The City of Toronto’s Graffiti Management Plan is a proactive and cooperative approach to managing graffiti vandalism in the public realm while continuously supporting graffiti and street art that adds artistic vibrancy to Toronto’s streets. The Graffiti Management Plan contains four strategic elements.
- Establishing a coordinating body for graffiti management activities.
- Support and recognition for permitted graffiti and street art, including investment in programming that encourages the development of local artistic talent.
- Support for victims of graffiti vandalism.
- Ongoing enforcement against illegal tagging.
Research and experience have provided evidence that success in realizing the plan and achieving continuous improvement is dependent on the simultaneous implementation of all four parts of the plan, including establishing new programs to meet evolving needs.
If you find graffiti vandalism on your property, or receive a Notice of Violation from Municipal Licensing & Standards, it is the responsibility of the property owner to remove it. You can either do it yourself or hire someone to do it for you.
You may also commission an artist to create a mural or graffiti art on your property which can help prevent ongoing graffiti vandalism. You may be eligible to receive funding from StreetARToronto to help create a mural for your property.
Graffiti vandalism creates a nuisance that can adversely affect property values, business opportunities and poses a risk to the health, safety and welfare of a community.
- If you are witnessing graffiti vandalism in progress, please call 911.
- If you see Graffiti on City or private property, please report it. Call 311 or report it online.
- To report hate or gang-related graffiti, call Toronto Police Services at 416-808-2222.
The most important step to take in order to keep graffiti vandalism off of your property is to be vigilant and remove graffiti as soon as possible. The faster graffiti vandalism is removed the less likely it will reoccur. The longer graffiti stays on your property the harder it becomes to remove and the more additional graffiti vandalism it attracts.
One of the most effective ways to deter graffiti vandalism is to work with an artist to install a mural or graffiti art. In cases where a mural is not an appropriate solution, the below tips may assist in preventing ongoing vandalism.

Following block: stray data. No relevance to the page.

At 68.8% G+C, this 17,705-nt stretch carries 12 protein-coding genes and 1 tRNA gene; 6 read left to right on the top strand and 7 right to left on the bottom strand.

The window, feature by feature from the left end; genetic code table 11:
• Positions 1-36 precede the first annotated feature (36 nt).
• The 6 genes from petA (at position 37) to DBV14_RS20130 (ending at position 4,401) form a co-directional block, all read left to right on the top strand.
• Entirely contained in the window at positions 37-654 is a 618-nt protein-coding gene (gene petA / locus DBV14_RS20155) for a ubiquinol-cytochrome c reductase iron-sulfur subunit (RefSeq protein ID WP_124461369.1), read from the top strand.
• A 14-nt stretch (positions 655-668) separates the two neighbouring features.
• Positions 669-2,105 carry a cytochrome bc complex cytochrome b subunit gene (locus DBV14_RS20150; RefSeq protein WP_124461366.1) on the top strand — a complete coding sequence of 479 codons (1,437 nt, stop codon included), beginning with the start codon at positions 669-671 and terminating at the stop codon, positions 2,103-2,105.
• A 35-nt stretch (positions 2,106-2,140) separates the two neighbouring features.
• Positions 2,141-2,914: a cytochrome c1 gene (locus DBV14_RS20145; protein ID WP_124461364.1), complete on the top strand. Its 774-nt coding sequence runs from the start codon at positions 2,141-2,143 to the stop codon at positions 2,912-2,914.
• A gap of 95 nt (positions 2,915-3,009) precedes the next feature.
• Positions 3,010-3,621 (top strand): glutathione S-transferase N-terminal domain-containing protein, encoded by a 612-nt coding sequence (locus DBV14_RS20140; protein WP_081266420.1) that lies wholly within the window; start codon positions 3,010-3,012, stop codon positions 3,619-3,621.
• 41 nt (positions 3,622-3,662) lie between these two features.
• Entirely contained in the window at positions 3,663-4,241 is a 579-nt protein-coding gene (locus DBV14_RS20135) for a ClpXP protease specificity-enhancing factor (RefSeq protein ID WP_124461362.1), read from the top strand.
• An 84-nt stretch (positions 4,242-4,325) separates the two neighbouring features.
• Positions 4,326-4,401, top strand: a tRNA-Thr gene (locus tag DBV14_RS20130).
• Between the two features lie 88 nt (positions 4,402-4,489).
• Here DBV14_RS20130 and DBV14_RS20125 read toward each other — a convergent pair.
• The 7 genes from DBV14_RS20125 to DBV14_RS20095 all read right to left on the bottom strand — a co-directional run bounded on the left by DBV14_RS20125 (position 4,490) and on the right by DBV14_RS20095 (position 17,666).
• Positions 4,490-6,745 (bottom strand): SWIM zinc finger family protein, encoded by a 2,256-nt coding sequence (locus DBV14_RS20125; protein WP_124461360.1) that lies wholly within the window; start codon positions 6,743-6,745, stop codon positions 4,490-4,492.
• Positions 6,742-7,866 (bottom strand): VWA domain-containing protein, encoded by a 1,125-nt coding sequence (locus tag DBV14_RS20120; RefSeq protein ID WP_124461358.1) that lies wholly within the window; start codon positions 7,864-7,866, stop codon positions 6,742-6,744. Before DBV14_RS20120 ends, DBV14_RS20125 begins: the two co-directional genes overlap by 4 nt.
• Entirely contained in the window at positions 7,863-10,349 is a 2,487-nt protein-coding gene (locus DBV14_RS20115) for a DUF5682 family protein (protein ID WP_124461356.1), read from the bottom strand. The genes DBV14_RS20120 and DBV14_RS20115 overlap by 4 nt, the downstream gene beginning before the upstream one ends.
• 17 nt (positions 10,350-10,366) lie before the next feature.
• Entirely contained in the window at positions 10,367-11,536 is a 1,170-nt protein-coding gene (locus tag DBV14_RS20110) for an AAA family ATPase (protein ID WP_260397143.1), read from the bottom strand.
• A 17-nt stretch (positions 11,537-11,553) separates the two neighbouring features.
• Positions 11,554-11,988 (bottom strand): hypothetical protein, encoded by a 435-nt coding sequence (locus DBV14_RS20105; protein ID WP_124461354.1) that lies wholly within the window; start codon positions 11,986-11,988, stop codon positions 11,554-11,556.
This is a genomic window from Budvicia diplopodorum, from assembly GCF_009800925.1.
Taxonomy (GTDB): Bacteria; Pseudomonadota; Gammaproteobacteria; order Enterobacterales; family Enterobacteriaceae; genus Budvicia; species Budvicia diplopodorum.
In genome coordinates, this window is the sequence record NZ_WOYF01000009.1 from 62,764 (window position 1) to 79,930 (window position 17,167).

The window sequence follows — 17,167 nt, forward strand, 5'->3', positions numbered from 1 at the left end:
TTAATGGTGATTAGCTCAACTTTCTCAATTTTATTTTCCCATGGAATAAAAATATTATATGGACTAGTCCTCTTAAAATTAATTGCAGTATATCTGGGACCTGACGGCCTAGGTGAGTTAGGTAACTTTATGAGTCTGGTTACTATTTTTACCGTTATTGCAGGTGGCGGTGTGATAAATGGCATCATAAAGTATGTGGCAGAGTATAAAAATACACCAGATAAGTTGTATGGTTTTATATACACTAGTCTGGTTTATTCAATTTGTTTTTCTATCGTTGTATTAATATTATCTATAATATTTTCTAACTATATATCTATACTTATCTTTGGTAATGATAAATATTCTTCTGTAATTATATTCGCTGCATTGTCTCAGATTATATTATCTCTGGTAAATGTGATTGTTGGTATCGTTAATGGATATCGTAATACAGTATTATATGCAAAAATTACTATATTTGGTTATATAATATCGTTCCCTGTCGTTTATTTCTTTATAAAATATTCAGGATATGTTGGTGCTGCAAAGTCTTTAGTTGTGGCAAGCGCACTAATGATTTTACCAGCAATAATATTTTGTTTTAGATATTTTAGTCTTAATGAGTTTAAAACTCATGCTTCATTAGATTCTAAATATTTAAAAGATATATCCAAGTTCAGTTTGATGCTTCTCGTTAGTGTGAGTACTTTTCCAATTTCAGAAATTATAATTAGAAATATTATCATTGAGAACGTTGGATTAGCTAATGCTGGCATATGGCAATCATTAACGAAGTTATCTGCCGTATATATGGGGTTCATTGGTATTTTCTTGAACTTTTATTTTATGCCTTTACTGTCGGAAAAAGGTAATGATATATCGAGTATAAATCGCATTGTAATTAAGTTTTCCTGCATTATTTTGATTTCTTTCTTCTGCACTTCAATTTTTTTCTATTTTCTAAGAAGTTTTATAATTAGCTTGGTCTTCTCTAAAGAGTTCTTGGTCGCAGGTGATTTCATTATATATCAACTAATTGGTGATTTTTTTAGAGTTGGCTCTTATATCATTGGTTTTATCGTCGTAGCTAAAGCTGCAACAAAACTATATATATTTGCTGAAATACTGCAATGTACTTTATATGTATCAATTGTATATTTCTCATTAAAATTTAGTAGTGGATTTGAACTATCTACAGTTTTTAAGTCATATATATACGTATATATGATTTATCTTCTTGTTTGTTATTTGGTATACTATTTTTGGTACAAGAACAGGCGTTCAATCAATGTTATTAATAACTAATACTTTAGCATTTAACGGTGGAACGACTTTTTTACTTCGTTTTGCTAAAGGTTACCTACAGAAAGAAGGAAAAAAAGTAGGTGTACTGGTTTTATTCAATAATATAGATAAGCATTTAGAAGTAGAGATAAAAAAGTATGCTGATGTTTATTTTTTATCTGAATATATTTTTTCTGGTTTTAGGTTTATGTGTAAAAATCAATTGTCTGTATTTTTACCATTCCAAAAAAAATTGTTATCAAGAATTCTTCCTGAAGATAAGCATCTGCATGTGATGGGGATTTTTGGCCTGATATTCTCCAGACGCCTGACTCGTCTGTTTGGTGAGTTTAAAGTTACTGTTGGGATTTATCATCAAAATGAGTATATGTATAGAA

- Increase security around your property by restricting access to buildings and structures, such as fences, storage boxes.
- Paint surfaces in dark colours.
- Protect your walls with a protective coating to ease removal efforts.
- Plant climbing vines or thorny plants along building wall.
- Install security cameras.
It can be difficult and frustrating to remove graffiti vandalism from your property. In general, removing graffiti vandalism involves the use of a cleaning agent and some patience. Attempt to remove graffiti as soon as possible, within 24 to 72 hours.
Determine the porosity of the surface (masonry surfaces being the most porous, painted metal/vinyl surfaces the least).For very porous surfaces, a cleaning agent should be allowed to sink in to the surface and be agitated (with steel wool or a wire brush) while sinking in.
For less porous surfaces, remove the cleaning agent quickly with a cloth so as not to damage the existing finish.
There are several different removal products available that can be used on their own or with a power washer. Be sure to research the product to ensure that it is suitable for the intended application Make sure that the removal method chosen is completed safely and that it will not cause damage to the structure, to the environment or to you.
If your building has been designated as a Heritage structure, removing graffiti can be a delicate task. For more information contact City of Toronto Heritage Preservation Services.
Removal Tips for Specific Surface Types
Metal and masonry surfaces
- Power-wash with a pressure washer.
- Paint over the graffiti.
- If the wood is not weathered and is sealed with paint, stain or sealer, remove it by wiping it with mineral spirits.
- Power wash it with a pressure washer.
- Try wiping graffiti with a light, penetrating oil. Do not use paint thinners as they can soften the plastic and can cause clouding on clear plastic or permanent tackiness of the surface.
- If this does not remove the graffiti, you may need paint over it.
- Scrape it off. Use a razor blade in a holder and scrape at a 30 degree angle to the glass.
- If the paint does not come off completely after using the razor blade, use ultra-fine bronze wool with water to gently rub the remaining paint off.
City of Toronto Municipal Code, Chapter 485, Graffiti, reflects the Graffiti Management Plan and and includes exemptions for Graffiti art which is a legal and acceptable form of street art and is differentiated from graffiti vandalism which is generally characterized by a lack of permission from the property owner.